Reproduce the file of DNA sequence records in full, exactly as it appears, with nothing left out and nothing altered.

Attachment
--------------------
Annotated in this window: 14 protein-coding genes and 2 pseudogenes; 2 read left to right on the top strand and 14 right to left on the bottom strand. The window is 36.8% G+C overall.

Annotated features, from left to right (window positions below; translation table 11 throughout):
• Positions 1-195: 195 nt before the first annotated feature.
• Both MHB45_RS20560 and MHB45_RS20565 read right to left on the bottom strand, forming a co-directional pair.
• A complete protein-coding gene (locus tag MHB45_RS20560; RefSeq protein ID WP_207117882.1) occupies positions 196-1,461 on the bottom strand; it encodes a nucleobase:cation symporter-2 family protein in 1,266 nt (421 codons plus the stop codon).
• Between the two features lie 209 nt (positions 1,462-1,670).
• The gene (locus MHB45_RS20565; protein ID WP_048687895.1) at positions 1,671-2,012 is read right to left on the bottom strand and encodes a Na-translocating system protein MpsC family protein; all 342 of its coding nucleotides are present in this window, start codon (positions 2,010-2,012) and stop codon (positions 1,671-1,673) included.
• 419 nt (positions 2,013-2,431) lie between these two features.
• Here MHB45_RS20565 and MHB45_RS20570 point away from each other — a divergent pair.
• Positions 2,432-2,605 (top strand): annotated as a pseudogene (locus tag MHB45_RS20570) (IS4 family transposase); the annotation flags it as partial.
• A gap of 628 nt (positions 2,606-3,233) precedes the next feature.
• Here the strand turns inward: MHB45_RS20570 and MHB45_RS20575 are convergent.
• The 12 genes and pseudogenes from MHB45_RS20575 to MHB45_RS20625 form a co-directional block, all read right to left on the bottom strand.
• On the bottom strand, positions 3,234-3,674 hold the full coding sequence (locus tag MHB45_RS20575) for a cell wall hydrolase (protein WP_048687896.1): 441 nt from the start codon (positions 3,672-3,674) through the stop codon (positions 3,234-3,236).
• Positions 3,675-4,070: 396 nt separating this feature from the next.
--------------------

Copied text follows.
Annotated in this window: 14 protein-coding genes and 2 pseudogenes; 2 read left to right on the top strand and 14 right to left on the bottom strand. The window is 36.8% G+C overall.

Annotated features, from left to right (window positions below; translation table 11 throughout):
• Positions 1-195: 195 nt before the first annotated feature.
• Both MHB45_RS20560 and MHB45_RS20565 read right to left on the bottom strand, forming a co-directional pair.
• A complete protein-coding gene (locus tag MHB45_RS20560; RefSeq protein ID WP_207117882.1) occupies positions 196-1,461 on the bottom strand; it encodes a nucleobase:cation symporter-2 family protein in 1,266 nt (421 codons plus the stop codon).
• Between the two features lie 209 nt (positions 1,462-1,670).
• The gene (locus MHB45_RS20565; protein ID WP_048687895.1) at positions 1,671-2,012 is read right to left on the bottom strand and encodes a Na-translocating system protein MpsC family protein; all 342 of its coding nucleotides are present in this window, start codon (positions 2,010-2,012) and stop codon (positions 1,671-1,673) included.
• 419 nt (positions 2,013-2,431) lie between these two features.
• Here MHB45_RS20565 and MHB45_RS20570 point away from each other — a divergent pair.
• Positions 2,432-2,605 (top strand): annotated as a pseudogene (locus tag MHB45_RS20570) (IS4 family transposase); the annotation flags it as partial.
• A gap of 628 nt (positions 2,606-3,233) precedes the next feature.
• Here the strand turns inward: MHB45_RS20570 and MHB45_RS20575 are convergent.
• The 12 genes and pseudogenes from MHB45_RS20575 to MHB45_RS20625 form a co-directional block, all read right to left on the bottom strand.
• On the bottom strand, positions 3,234-3,674 hold the full coding sequence (locus tag MHB45_RS20575) for a cell wall hydrolase (protein WP_048687896.1): 441 nt from the start codon (positions 3,672-3,674) through the stop codon (positions 3,234-3,236).
• Positions 3,675-4,070: 396 nt separating this feature from the next.